Friday, March 4, 2016

my work in progress: clothes shopping

Another excerpt from my future masterpiece.  This one is about the wonderful world of clothes shopping as an overweight teen/adult.  It really sucked at times.


Clothes Shopping

Clothes shopping as an overweight girl during the school years wasn’t that bad.  All the way through high school I was still able to wear a Misses size, so I was usually able to buy what I wanted.  Well, assuming my parents could afford it and were willing to buy it.  It sometimes excluded me from the cool clothes, like the nylon parachute pants with the neon zippers (remember those??) and crop tops, but I’m probably better off in the long run for not wearing stuff like that:  there are no pictures with which to black mail me!  (Although, I had Sally Jesse Raphael-like glasses.  They weren’t prescription glasses. Just frames with glass in them.) I did, however, have an issue with finding pants that were long enough—I’m 5’11”—and shoes that were big enough—I was a size 11 in high school.
I once had to go shopping for a formal dress.  I don’t remember if it was for the prom, or if it was for a wedding.  My mom and I went to the local bridal shop.   I happened to be wearing a bulky sweater that day.  We walked in and an older gentleman met us almost immediately.  He looked me up and down and said, without measuring me, that the shop didn’t have anything that would fit me and that their sizes don’t go that high, even if the dress was special ordered.  He hadn’t even measured me yet!  He pulled out his tape measure and measured right in the middle of the store, over my bulky sweater and confirmed that nothing there would fit me.  Talk about humiliating! Luckily, that was the one and only time something that obnoxious happened. If that happened to me now, I would likely tell him off in a voice loud enough for all to hear.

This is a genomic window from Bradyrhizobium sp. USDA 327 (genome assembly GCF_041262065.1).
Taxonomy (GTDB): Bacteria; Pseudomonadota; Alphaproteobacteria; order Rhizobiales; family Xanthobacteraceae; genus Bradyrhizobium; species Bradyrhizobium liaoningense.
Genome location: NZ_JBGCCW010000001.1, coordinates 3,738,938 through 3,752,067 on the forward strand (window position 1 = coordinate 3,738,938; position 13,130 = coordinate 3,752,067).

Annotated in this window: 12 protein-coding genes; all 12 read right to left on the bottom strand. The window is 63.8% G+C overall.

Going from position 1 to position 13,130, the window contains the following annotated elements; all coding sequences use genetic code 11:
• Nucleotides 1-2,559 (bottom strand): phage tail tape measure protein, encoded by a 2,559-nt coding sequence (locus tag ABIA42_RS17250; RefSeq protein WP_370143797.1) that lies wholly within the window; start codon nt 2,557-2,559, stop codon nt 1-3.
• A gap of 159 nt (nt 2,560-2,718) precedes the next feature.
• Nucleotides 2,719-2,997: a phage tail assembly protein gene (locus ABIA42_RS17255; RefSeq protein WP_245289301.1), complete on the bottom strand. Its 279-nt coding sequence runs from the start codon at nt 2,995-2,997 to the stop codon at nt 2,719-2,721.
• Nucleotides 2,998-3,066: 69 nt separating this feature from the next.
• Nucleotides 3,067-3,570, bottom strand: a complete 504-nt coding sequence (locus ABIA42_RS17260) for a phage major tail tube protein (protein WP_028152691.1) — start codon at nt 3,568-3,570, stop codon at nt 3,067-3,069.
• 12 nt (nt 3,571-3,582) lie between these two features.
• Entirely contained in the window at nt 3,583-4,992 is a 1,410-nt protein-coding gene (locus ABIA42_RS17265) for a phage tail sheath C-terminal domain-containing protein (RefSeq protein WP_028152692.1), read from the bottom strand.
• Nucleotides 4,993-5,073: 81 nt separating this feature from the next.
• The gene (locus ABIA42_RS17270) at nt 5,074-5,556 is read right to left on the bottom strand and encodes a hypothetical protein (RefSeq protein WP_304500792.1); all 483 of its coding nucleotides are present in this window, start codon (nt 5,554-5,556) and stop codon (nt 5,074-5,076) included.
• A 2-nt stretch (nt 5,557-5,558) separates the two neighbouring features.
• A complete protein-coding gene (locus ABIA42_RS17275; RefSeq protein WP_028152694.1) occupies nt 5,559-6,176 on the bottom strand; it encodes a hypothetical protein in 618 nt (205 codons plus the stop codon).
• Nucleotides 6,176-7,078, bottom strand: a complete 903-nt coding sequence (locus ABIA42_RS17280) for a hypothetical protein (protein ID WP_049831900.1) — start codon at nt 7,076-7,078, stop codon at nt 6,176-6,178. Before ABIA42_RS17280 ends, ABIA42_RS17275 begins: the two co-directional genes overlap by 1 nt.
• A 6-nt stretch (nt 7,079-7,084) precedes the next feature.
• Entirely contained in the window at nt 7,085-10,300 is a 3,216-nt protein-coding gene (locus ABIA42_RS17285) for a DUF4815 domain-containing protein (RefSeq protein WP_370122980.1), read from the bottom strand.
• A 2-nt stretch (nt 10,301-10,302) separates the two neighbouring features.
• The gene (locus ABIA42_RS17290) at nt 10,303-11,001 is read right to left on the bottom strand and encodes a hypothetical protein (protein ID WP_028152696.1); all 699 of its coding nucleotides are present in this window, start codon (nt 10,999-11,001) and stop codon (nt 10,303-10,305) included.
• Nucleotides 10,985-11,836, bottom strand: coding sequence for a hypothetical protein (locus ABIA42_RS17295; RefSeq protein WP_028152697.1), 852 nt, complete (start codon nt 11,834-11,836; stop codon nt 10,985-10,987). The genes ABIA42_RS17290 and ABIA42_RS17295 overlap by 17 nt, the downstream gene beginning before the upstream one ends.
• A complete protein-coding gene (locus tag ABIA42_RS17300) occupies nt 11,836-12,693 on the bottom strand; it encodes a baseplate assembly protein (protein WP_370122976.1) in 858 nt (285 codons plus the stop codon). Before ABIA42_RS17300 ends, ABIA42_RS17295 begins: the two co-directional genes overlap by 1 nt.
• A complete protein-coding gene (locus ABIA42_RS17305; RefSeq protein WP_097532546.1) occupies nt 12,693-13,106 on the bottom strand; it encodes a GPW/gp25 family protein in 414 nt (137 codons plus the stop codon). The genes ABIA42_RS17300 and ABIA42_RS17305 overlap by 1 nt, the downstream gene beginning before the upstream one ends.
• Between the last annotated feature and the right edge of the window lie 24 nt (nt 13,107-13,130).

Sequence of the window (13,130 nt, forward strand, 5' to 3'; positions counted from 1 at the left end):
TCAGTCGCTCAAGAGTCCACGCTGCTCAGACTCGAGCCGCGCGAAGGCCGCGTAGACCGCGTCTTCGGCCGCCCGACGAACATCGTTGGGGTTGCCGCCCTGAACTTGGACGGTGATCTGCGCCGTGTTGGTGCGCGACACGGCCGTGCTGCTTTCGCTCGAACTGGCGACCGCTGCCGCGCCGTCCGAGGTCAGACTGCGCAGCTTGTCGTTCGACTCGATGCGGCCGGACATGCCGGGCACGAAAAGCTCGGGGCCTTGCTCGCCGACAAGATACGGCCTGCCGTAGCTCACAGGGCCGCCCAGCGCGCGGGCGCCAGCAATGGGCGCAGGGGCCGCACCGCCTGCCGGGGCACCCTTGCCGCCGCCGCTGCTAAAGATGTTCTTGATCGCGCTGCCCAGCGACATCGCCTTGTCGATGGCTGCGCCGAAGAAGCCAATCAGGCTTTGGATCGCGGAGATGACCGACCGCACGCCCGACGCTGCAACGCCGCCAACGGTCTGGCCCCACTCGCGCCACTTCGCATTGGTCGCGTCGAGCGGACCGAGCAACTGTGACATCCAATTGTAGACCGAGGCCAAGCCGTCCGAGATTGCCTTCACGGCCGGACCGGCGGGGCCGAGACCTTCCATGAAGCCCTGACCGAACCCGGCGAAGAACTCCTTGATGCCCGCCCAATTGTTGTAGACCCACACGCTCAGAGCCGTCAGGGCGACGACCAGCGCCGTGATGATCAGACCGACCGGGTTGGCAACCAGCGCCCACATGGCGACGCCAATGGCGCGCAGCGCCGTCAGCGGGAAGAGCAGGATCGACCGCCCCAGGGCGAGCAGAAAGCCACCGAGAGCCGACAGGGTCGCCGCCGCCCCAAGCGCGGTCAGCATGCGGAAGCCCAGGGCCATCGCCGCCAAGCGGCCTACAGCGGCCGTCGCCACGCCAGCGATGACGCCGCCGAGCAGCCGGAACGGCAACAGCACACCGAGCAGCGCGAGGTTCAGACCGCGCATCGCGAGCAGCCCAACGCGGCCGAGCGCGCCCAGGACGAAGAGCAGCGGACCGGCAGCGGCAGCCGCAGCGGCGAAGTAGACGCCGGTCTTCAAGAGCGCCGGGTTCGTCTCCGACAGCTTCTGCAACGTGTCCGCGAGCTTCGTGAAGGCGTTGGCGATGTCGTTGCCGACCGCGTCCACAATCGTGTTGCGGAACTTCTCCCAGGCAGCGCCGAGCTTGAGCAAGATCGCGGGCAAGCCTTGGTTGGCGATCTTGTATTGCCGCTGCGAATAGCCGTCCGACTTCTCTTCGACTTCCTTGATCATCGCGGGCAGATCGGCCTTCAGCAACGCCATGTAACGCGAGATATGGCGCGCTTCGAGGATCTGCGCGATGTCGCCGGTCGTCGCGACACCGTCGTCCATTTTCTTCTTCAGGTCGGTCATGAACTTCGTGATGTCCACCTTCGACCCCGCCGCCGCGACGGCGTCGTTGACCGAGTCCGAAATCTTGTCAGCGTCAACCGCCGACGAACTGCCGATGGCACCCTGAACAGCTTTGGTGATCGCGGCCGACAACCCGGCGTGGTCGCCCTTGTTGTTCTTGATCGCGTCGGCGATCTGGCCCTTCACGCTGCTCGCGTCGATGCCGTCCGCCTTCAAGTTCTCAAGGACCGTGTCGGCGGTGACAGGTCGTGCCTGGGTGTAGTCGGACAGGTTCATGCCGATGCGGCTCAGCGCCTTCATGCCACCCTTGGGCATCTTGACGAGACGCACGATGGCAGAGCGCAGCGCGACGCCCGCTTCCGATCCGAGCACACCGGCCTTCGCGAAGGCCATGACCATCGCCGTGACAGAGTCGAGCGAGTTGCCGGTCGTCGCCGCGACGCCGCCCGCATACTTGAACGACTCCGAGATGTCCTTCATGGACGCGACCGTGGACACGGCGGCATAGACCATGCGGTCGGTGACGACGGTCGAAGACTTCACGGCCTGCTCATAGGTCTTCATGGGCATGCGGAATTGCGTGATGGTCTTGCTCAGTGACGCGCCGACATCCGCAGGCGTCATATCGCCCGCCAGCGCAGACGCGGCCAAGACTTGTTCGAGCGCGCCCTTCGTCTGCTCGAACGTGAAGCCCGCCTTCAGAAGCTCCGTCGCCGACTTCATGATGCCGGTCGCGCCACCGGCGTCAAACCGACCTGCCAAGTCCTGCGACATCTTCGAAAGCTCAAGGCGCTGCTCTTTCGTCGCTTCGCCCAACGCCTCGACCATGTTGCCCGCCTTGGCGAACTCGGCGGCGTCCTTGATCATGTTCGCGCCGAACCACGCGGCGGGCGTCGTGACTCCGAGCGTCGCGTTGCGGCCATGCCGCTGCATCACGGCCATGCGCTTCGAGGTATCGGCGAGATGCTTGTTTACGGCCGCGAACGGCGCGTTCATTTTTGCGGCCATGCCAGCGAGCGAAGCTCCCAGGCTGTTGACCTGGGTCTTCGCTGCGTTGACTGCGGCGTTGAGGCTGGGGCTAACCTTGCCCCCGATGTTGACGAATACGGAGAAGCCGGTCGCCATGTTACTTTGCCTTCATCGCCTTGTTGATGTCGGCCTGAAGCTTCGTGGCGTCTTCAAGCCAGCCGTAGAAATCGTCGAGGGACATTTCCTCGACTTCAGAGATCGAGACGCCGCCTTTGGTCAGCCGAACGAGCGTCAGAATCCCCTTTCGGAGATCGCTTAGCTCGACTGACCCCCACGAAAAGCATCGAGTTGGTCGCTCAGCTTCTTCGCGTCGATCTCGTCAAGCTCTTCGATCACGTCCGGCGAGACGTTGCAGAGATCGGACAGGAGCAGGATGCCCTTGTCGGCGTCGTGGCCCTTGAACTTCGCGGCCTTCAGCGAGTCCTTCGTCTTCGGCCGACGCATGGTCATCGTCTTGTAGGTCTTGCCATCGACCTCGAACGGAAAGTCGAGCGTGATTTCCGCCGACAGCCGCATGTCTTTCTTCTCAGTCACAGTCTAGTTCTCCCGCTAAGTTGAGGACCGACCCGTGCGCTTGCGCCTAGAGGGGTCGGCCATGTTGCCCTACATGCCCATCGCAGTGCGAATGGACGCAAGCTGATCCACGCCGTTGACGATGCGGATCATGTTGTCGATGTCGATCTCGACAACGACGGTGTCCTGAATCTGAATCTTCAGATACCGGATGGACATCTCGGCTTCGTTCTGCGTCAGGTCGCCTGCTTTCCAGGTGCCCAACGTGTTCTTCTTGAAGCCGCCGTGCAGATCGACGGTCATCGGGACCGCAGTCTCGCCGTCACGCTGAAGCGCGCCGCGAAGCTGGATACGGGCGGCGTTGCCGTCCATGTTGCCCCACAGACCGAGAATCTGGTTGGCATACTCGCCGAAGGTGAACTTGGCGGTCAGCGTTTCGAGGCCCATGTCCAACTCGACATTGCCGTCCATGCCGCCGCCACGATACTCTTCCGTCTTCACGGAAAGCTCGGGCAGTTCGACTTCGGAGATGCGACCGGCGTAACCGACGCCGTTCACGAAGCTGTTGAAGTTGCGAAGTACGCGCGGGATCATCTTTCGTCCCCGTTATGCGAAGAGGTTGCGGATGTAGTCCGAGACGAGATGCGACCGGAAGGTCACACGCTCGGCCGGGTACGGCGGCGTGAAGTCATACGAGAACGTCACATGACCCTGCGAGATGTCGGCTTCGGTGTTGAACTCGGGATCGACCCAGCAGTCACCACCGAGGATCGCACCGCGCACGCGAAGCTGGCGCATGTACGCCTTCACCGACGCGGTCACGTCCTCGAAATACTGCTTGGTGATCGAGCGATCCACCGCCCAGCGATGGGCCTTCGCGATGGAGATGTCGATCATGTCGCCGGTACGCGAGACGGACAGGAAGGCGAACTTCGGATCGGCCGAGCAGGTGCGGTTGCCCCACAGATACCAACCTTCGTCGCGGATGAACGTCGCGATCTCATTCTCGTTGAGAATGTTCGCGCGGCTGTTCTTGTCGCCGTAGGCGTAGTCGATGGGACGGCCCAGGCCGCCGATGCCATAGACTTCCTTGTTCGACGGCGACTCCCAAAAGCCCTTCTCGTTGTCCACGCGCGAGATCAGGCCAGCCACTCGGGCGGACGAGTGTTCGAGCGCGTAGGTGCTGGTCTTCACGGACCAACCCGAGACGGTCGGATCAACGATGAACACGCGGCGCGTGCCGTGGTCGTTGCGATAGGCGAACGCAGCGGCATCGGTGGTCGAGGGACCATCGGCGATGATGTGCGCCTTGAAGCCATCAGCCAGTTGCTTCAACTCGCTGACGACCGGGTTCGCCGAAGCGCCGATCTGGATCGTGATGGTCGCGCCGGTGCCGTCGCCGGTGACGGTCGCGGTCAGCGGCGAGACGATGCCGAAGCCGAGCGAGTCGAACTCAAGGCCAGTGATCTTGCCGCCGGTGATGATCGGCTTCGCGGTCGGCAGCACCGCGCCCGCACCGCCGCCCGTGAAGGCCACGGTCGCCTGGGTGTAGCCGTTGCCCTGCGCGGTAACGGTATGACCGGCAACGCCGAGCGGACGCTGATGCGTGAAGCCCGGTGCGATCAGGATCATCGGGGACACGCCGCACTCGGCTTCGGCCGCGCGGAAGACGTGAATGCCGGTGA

Clothes shopping was always so difficult once I became a teenager.  Starting somewhere around maybe freshman year of high school I began shopping at the plus size clothing stores, which were very limited at that time.  I could sometimes shop in the Women’s department of a department store; however, the sizes typically ran smaller than those in the plus sized stores.  Eventually, though, the department store sizes just weren’t big enough anymore.  I was stuck going to Lane Bryant.  Back then, it was difficult to find plus sized clothing that didn’t look like it was for a 400-pound, 70 year-old woman.  Most of the clothing was fairly plain and baggy, and in drab or loud colors.  There was nothing trendy to speak of.  My choices were looking like I was wearing a springtime bedspread, or a potato sack; the Lane Bryant back then was not the Lane Bryant you see today. And that was tough for a teenager. My mission when shopping for clothes was to find something I hated the least, and that would hide my body as much as possible.  That wasn’t always easy.

As I got older, more plus sized clothing stores opened and there was more of a choice; however, there were often seasons when I found nothing at all that I liked.  It was so depressing to go into a store, go through all the racks one by one, and find nothing I liked.  Not a single thing.  Everything was either clingy, too baggy, had a weird accessory, like an attached necklace or a slit in an awkward place, or it was just plain ugly.